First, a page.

Another common employer-sponsored retirement plan is known as a 403(b), and it is offered to employees of public schools and other tax-exempt organizations like churches. Like 401(k) Plans, employers may contribute to an employee’s account up to a percent of pay match, and both the employee and employer contributions grow tax-deferred.
Withdrawals are allowed after age 59 ½ without penalty but are taxed at ordinary income rates. The same rules and limits for pre-tax contributions apply as the 401(k), listed above.
The 403(b) Plans were designed to have less administrative costs to benefit non-profit organizations. The use of an insurance product called an annuity made these plans unique when they first began. Annuities are an investment vehicle that allows you to contribute money each month to get a target income stream in retirement. It is not a requirement to own your investments within an annuity — your money can now be saved into a brokerage account and hold a variety of mutual funds. Annuities are known for having high fees, and it is crucial for investors to be aware of the costs associated with their investments options.
Retirement Plans 457 are tax-deferred plans offered by state or local governments, or non-profit organizations to employees who want to contribute pre-tax to a retirement account. The same contribution limits apply to a 457 as applies to a 401(k). Also, an employee can contribute to both to a 457 Plan and a 401(k) or 403(b); allowing you to save a max of $37,000 or 100% of an employee’s salary, whichever is lower.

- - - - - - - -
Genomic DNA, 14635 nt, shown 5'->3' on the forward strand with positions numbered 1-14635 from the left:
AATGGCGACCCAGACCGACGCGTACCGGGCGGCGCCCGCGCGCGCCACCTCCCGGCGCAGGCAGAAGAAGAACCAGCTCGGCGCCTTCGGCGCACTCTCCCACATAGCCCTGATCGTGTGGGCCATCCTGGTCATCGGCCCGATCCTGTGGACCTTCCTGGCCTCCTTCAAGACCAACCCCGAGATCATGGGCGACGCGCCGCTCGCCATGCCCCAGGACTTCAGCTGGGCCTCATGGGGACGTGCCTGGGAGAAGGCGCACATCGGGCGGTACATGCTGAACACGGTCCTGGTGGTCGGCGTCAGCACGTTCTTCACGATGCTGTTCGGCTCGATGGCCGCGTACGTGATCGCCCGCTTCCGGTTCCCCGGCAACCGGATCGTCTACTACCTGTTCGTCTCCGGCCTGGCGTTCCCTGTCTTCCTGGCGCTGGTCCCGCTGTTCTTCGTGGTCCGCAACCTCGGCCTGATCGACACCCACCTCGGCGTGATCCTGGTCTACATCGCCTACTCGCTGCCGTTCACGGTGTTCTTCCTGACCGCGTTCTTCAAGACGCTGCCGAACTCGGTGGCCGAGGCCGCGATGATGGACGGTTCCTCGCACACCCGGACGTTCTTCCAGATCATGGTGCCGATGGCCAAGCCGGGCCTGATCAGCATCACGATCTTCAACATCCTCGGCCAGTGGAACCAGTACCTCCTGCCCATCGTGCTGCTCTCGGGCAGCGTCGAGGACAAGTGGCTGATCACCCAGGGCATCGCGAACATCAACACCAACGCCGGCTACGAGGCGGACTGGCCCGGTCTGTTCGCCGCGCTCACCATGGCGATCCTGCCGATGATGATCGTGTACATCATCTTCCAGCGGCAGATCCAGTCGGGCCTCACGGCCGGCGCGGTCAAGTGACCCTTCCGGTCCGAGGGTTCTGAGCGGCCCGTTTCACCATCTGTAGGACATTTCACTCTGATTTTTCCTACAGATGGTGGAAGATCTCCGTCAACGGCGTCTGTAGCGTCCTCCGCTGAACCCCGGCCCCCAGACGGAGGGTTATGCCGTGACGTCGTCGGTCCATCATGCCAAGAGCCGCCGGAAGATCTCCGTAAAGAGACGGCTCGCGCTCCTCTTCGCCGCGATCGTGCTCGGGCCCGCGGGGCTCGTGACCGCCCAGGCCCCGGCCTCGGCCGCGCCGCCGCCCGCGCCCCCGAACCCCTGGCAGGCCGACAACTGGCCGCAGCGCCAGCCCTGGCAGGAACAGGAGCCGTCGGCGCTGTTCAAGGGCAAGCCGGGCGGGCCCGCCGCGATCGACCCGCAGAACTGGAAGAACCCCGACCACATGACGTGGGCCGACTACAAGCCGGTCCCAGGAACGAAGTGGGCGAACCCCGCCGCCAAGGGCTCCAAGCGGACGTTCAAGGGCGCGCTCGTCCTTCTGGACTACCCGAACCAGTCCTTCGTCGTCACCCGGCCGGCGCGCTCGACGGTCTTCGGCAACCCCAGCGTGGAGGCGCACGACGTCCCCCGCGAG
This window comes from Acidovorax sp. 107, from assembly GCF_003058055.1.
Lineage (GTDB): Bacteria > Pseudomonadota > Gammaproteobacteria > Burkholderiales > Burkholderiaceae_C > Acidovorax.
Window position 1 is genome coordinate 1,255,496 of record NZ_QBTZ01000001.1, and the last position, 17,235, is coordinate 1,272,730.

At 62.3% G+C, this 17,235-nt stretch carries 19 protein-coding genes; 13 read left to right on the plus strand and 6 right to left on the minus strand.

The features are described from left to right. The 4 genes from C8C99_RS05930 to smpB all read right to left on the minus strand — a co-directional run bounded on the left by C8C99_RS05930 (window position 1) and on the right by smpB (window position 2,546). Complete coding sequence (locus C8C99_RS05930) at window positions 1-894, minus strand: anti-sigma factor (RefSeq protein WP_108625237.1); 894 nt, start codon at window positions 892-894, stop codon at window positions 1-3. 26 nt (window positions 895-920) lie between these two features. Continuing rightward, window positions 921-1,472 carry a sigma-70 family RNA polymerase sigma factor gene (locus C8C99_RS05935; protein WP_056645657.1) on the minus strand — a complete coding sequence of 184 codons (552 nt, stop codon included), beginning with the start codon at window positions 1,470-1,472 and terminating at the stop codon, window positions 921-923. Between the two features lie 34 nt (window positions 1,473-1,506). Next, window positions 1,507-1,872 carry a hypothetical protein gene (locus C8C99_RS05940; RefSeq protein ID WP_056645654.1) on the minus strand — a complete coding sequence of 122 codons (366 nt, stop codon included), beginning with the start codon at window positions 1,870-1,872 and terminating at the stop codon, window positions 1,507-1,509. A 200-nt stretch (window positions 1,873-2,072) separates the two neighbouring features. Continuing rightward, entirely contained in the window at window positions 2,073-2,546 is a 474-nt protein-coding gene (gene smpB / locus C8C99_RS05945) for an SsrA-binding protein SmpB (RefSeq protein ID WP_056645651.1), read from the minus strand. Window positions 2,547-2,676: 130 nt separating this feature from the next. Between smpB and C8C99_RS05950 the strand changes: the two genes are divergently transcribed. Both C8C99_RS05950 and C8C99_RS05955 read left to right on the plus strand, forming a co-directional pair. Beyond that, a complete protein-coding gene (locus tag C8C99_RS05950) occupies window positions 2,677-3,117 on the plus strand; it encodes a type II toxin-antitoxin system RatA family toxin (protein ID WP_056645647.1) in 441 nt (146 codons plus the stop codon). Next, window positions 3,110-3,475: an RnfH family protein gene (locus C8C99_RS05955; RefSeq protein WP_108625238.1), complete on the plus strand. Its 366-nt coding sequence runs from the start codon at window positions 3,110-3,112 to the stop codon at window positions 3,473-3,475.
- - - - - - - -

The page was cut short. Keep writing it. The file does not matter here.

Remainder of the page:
Some unique features apply to 457 Plans. One is that if you need to make a withdrawal before 59 ½ years old, you won’t have to pay a 10% penalty. The other is an additional “catch-up” feature. If you are within three years of retirement age, as defined by the employer’s plan, an employee can contribute twice the standard annual limit ($18,500), which means$37,000 in 2018. 2
Thrift Savings Plans (TSP) are retirement plans offered to federal civil service employees, like postal employees or civil servants/non-elected employees working in any of the three branches of government. This plan is like a 401(k) that is managed by the employer who happens to be the Federal U.S. Government. Because of other employee benefits, some employees who can contribute to a TSP are not eligible for matching contributions. Others are eligible for matching described as a dollar for dollar match on the first 3% of the employee’s contribution and then $0.50 of each dollar when contributing 3-5% of their pay. No match is given after the first 5%.3
Some employees must be employed for two years before they are entitled to their entire contribution, this is called a vesting schedule. Non-government employers can also enforce a vesting schedule, but it is becoming less common than it used to be.